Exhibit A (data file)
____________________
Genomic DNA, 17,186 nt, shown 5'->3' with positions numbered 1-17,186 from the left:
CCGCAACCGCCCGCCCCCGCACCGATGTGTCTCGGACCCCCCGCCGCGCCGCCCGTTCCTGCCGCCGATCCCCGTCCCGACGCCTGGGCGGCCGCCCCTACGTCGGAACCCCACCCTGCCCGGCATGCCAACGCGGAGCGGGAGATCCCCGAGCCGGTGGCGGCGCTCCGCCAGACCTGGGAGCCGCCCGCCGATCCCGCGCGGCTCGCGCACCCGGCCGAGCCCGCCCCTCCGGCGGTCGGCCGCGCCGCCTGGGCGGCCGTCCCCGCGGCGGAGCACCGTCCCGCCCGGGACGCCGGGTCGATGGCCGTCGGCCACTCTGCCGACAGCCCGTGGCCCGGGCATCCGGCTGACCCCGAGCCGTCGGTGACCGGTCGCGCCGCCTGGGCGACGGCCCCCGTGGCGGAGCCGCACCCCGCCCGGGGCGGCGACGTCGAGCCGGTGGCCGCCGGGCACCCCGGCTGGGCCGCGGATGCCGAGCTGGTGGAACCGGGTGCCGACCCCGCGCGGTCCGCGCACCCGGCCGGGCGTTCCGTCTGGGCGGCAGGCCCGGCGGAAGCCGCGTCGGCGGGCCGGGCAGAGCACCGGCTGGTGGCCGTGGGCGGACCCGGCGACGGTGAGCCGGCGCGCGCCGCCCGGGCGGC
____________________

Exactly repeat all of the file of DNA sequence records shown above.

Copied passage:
Genomic DNA, 17,186 nt, shown 5'->3' with positions numbered 1-17,186 from the left:
CCGCAACCGCCCGCCCCCGCACCGATGTGTCTCGGACCCCCCGCCGCGCCGCCCGTTCCTGCCGCCGATCCCCGTCCCGACGCCTGGGCGGCCGCCCCTACGTCGGAACCCCACCCTGCCCGGCATGCCAACGCGGAGCGGGAGATCCCCGAGCCGGTGGCGGCGCTCCGCCAGACCTGGGAGCCGCCCGCCGATCCCGCGCGGCTCGCGCACCCGGCCGAGCCCGCCCCTCCGGCGGTCGGCCGCGCCGCCTGGGCGGCCGTCCCCGCGGCGGAGCACCGTCCCGCCCGGGACGCCGGGTCGATGGCCGTCGGCCACTCTGCCGACAGCCCGTGGCCCGGGCATCCGGCTGACCCCGAGCCGTCGGTGACCGGTCGCGCCGCCTGGGCGACGGCCCCCGTGGCGGAGCCGCACCCCGCCCGGGGCGGCGACGTCGAGCCGGTGGCCGCCGGGCACCCCGGCTGGGCCGCGGATGCCGAGCTGGTGGAACCGGGTGCCGACCCCGCGCGGTCCGCGCACCCGGCCGGGCGTTCCGTCTGGGCGGCAGGCCCGGCGGAAGCCGCGTCGGCGGGCCGGGCAGAGCACCGGCTGGTGGCCGTGGGCGGACCCGGCGACGGTGAGCCGGCGCGCGCCGCCCGGGCGGC